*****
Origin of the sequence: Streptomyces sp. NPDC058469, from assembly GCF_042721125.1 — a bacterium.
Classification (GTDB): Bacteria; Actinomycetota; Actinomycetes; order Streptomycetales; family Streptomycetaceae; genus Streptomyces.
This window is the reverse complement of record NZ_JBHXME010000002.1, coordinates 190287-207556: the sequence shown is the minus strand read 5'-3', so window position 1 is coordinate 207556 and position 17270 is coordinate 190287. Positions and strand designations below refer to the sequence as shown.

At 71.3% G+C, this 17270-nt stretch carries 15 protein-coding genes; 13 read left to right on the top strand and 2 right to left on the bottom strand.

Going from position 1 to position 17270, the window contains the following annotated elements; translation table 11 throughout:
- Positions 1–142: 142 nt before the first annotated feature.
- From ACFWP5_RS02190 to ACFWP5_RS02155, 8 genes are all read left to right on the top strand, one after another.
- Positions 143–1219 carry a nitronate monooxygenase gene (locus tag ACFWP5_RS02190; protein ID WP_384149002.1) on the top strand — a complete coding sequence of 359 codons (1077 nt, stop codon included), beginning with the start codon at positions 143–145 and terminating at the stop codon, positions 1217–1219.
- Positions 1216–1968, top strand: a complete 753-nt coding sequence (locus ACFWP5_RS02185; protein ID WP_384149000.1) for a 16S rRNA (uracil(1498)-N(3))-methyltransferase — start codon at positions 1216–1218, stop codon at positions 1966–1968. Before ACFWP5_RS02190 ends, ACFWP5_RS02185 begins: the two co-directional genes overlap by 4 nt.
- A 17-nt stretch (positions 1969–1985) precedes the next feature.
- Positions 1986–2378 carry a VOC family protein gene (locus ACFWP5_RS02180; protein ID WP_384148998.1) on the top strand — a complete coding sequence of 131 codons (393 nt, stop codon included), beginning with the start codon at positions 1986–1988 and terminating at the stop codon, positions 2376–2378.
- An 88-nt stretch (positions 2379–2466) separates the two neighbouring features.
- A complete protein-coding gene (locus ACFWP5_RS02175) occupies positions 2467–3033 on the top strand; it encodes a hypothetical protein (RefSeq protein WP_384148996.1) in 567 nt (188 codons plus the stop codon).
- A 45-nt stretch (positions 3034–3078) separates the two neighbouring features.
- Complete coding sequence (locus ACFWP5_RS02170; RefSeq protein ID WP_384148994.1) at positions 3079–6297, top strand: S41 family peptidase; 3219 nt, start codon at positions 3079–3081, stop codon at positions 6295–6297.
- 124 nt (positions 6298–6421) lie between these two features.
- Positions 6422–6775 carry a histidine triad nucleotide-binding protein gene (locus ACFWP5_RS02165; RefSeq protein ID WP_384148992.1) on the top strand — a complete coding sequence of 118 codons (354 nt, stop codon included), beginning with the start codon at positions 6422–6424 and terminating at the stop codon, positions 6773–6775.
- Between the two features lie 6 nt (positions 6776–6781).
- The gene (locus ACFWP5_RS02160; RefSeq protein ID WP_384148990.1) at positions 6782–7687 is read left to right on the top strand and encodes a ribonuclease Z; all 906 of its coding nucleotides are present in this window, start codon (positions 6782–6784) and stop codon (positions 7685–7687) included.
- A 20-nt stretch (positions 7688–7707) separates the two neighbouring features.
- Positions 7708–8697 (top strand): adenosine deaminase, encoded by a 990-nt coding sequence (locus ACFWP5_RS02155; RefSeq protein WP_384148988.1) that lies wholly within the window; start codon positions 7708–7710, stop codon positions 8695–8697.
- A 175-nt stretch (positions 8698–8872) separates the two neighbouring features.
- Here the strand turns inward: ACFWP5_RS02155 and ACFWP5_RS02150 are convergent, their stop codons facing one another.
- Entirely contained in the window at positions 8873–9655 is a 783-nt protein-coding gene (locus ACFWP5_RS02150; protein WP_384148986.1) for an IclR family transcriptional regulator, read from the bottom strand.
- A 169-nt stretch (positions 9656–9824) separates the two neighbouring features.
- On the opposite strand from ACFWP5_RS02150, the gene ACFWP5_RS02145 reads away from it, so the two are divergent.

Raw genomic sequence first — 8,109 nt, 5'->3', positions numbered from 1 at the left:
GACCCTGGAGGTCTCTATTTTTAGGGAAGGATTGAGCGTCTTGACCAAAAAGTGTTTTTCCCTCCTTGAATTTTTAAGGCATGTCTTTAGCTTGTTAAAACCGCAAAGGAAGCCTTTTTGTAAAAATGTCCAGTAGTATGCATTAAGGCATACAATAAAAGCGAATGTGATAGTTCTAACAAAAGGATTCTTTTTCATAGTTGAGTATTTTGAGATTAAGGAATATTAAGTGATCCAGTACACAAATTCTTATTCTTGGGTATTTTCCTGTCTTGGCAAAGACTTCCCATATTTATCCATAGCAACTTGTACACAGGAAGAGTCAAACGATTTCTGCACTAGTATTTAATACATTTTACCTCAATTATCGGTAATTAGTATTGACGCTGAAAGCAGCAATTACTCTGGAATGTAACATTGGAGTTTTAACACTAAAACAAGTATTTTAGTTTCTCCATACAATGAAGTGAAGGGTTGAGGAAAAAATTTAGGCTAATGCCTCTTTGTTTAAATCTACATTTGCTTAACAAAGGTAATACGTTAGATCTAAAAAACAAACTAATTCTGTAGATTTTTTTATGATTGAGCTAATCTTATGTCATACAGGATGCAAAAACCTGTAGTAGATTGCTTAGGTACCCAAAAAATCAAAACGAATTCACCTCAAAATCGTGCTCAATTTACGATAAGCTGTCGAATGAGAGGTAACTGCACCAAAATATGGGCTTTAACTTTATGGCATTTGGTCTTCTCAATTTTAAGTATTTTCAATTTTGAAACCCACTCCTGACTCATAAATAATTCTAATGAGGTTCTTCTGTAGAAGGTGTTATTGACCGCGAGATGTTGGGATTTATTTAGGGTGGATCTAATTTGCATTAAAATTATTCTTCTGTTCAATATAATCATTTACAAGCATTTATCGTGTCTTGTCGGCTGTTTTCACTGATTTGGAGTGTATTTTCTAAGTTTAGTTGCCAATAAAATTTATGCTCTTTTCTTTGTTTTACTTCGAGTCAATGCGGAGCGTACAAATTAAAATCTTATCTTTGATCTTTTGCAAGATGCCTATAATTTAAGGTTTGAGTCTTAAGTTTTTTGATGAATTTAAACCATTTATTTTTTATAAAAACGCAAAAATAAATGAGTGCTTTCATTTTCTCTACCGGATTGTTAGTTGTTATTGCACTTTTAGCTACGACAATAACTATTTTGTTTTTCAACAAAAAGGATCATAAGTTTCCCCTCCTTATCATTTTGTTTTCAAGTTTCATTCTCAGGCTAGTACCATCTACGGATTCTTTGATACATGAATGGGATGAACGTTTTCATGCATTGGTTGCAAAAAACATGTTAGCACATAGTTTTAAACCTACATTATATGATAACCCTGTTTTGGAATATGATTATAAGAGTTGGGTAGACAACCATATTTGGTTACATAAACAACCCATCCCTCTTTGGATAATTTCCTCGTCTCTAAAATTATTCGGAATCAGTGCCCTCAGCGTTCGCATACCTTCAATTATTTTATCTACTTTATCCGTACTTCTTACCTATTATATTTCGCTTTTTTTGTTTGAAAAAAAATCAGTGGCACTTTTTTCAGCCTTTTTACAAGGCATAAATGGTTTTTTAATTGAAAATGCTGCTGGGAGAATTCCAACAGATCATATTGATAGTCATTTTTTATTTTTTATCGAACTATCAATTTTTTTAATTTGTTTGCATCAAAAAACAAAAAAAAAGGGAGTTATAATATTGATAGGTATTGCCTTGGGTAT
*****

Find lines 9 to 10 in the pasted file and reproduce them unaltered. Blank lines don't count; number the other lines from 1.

- Positions 1216–1968, top strand: a complete 753-nt coding sequence (locus ACFWP5_RS02185; protein ID WP_384149000.1) for a 16S rRNA (uracil(1498)-N(3))-methyltransferase — start codon at positions 1216–1218, stop codon at positions 1966–1968. Before ACFWP5_RS02190 ends, ACFWP5_RS02185 begins: the two co-directional genes overlap by 4 nt.
- A 17-nt stretch (positions 1969–1985) precedes the next feature.